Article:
Breakthrough: Elizabeth Hughes, the Discovery of Insulin, and the Making of a Medical Miracleby Thea Cooper
It is 1919 and Elizabeth Hughes, the eleven-year-old daughter of America's most-distinguished jurist and politician, Charles Evans Hughes, has been diagnosed with juvenile diabetes. It is essentially a death sentence. The only accepted form of treatment – starvation – whittles her down to forty-five pounds skin and bones. Miles away, Canadian
It is 1919 and Elizabeth Hughes, the eleven-year-old daughter of America's most-distinguished jurist and politician, Charles Evans Hughes, has been diagnosed with juvenile diabetes. It is essentially a death sentence. The only accepted form of treatment – starvation – whittles her down to forty-five pounds skin and bones. Miles away, Canadian researchers Frederick Banting and Charles Best manage to identify and purify insulin from animal pancreases – a miracle soon marred by scientific jealousy, intense business competition and fistfights. In a race against time and a ravaging disease, Elizabeth becomes one of the first diabetics to receive insulin injections – all while its discoverers and a little known pharmaceutical company struggle to make it available to the rest of the world.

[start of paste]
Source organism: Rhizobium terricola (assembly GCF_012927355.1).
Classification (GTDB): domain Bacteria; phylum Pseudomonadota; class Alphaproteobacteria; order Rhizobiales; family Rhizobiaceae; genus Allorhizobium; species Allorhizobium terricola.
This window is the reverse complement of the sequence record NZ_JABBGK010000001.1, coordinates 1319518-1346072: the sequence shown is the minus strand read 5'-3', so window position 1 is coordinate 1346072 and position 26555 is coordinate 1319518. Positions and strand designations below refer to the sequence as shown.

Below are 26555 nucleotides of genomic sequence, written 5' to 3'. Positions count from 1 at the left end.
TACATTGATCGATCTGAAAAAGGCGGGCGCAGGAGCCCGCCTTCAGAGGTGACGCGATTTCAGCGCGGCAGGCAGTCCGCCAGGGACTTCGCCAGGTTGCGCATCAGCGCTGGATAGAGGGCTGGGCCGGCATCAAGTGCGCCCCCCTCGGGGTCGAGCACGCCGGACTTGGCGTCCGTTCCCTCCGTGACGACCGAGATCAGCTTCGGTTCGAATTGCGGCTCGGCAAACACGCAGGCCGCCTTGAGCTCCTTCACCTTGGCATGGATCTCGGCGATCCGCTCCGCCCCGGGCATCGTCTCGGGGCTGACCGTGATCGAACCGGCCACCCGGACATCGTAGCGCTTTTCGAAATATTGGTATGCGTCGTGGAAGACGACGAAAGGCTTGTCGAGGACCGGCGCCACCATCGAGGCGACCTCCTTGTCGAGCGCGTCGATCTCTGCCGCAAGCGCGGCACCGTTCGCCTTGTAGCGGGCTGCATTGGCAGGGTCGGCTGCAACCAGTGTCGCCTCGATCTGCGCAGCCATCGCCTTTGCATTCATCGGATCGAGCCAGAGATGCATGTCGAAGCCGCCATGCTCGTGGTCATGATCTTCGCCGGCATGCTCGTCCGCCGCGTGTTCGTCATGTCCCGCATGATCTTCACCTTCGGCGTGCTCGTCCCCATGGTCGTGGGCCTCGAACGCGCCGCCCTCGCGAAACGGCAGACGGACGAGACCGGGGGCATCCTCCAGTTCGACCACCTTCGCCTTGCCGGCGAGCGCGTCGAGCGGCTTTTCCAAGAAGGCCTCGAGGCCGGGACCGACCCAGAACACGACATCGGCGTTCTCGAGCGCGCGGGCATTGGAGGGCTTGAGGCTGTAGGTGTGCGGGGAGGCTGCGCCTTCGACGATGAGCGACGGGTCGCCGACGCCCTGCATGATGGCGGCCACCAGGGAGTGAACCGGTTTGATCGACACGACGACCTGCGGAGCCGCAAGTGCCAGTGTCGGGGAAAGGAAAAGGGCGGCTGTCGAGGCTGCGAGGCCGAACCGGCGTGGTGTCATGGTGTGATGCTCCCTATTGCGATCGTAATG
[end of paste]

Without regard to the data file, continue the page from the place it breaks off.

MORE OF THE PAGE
Relive the heartwarming true story of the discovery of insulin as it's never been told before. Written with authentic detail and suspense, and featuring walk-ons by William Howard Taft, Woodrow Wilson, and Eli Lilly himself, among many others.
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Elizabeth Hughes, the Discovery of Insulin, and the Making of a Medical Miracle
By Thea Cooper, Arthur Ainsberg
St. Martin's PressCopyright © 2010 Thea Cooper and Arthur Ainsberg
All rights reserved.
Christ Church Cranbrook, Bloomfield Hills, Michigan, 1981
On Tuesday, April 28, 1981, mourners began to converge on the wet streets around Christ Church Cranbrook in Bloomfield Hills, Michigan. Emerging from their late model cars, they tucked under umbrellas and made their way through the raw spring air toward the carillon bells ringing from the tower. Inside the sanctuary, organ music soared from the south wall of the nave, drawing the eye upward to the intricately carved wood, stone, and brilliant stained glass. As the mourners were ushered into pews, they nodded solemnly to one another; most everyone knew each other. They were gathered to acknowledge the passing of and pay tribute to the remarkable life of a seventy-four-year-old woman who had died three days before. Her name was Elizabeth Hughes Gossett.
Although most of the mourners would likely claim to have known Elizabeth well, only a few people in the church knew just how remarkable her life really was. Dr. Lowell Eklund, dean of continuing education at Oakland University in Rochester, Michigan, rose to the pulpit to deliver the eulogy. He mentioned Elizabeth's "intellect, wisdom, quiet yet irresistible leadership." He mentioned her distinguished service as a trustee of her alma mater, Barnard College, in New York City. He said that she, like her father, America's most famous lawyer, jurist, and politician, had been a lifelong advocate of self-directed scholarship and perpetual inquiry. It was this spirit, he said, that had led her to play an important role in the founding of Oakland University in 1957.